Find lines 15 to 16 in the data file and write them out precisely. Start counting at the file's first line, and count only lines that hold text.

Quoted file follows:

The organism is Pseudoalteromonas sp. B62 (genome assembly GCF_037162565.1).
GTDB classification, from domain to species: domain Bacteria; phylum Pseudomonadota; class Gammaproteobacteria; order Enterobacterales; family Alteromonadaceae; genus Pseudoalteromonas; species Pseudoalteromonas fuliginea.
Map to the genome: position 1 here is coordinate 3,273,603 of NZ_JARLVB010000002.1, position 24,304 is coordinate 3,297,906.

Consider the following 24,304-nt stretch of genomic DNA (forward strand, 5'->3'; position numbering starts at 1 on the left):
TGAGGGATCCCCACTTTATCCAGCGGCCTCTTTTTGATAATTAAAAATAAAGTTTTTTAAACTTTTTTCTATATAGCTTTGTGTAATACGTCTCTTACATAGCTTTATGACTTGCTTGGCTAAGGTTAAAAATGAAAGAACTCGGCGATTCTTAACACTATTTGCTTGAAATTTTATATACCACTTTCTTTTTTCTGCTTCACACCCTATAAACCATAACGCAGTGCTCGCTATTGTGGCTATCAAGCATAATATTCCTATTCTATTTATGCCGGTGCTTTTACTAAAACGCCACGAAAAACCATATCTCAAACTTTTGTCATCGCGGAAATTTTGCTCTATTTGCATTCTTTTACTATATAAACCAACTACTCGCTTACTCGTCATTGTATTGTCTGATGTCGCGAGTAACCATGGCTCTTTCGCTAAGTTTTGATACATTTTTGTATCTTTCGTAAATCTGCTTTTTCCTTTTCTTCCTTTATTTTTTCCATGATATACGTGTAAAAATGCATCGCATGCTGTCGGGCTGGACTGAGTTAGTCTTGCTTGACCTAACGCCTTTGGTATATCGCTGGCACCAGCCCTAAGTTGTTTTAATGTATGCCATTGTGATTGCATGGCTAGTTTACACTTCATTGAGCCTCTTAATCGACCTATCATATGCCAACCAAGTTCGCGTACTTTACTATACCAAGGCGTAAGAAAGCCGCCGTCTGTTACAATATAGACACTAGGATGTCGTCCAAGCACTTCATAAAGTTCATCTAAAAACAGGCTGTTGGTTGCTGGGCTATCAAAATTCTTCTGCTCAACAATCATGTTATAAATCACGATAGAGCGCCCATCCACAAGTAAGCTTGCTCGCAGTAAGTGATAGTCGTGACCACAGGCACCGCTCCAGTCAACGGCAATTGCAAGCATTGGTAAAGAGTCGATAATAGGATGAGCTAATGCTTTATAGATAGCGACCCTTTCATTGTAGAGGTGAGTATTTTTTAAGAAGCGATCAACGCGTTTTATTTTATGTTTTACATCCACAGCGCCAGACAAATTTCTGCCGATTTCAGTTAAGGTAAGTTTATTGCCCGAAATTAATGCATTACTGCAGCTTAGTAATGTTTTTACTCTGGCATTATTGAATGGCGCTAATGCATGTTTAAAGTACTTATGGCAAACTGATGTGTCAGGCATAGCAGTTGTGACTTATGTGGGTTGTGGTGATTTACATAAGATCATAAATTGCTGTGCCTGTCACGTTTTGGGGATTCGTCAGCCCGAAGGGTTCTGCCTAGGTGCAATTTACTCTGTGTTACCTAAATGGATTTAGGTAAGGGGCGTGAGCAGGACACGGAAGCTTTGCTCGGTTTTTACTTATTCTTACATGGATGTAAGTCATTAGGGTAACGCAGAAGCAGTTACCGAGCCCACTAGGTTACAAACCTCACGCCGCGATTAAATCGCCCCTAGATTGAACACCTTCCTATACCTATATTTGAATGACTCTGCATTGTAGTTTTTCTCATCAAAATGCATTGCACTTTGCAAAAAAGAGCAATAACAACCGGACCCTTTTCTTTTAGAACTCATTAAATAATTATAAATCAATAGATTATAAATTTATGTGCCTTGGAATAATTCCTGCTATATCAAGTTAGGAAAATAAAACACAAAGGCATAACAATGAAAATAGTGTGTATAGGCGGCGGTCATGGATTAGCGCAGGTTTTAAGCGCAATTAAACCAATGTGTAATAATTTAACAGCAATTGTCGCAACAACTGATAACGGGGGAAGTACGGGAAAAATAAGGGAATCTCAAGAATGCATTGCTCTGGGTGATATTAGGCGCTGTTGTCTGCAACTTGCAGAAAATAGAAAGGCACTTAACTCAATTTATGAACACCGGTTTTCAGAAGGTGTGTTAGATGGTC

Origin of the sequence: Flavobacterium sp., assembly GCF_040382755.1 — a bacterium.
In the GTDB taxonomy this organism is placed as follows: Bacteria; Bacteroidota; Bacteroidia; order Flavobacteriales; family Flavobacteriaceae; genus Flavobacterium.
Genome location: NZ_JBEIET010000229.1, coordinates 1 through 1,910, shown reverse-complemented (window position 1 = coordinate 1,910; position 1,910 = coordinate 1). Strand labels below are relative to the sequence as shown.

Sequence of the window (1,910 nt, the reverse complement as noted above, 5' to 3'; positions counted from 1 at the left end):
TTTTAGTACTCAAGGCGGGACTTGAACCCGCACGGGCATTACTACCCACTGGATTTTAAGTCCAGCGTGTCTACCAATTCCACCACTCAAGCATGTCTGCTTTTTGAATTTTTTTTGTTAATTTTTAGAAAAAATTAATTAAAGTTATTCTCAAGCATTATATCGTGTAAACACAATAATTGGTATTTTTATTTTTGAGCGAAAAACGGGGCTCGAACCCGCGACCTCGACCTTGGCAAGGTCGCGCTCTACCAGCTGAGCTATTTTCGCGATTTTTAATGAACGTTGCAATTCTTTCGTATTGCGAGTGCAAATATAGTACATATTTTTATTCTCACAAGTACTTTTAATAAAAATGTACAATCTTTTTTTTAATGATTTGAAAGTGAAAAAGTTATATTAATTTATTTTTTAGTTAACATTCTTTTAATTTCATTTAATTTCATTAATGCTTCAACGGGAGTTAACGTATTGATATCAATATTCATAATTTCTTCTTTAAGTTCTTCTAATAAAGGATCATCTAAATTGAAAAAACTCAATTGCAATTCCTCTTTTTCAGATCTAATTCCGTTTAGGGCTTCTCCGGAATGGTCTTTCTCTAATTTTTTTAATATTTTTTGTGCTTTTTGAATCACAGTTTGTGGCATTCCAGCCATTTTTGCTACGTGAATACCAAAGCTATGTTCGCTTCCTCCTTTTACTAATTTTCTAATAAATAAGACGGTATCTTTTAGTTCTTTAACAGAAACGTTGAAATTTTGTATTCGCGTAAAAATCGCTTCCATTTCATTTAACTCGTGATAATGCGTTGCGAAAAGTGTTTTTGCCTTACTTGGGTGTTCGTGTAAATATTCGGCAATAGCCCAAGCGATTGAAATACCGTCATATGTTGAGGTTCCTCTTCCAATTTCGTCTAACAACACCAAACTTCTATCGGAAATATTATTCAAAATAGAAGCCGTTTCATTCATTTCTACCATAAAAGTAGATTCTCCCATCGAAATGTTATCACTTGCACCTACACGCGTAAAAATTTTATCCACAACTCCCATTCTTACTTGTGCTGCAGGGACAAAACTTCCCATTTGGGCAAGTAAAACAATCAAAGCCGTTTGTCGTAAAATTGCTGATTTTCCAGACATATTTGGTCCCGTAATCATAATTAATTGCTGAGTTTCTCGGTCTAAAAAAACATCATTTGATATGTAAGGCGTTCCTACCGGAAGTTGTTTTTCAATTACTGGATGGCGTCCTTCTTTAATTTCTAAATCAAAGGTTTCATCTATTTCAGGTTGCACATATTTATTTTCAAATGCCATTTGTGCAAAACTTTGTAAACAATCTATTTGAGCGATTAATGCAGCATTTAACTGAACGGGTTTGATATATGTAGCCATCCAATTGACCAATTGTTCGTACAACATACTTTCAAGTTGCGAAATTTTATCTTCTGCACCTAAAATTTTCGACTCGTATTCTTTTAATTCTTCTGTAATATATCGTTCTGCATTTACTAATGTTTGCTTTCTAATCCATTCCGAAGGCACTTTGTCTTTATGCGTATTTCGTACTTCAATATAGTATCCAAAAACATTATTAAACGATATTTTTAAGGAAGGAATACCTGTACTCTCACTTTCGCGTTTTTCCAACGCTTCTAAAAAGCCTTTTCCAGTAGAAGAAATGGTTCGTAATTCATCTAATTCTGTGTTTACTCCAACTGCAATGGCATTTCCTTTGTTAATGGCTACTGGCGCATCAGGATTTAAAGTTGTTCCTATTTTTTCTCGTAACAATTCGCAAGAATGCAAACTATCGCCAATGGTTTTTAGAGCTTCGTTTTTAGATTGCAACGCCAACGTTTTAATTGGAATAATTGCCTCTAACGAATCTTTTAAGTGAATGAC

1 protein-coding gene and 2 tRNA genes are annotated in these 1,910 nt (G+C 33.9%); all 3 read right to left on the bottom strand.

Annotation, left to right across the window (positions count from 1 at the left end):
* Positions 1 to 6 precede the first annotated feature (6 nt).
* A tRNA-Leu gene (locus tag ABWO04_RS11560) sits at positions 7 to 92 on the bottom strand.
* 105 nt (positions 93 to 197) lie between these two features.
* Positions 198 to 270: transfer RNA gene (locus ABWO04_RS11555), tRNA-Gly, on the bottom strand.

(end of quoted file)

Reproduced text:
* 105 nt (positions 93 to 197) lie between these two features.
* Positions 198 to 270: transfer RNA gene (locus ABWO04_RS11555), tRNA-Gly, on the bottom strand.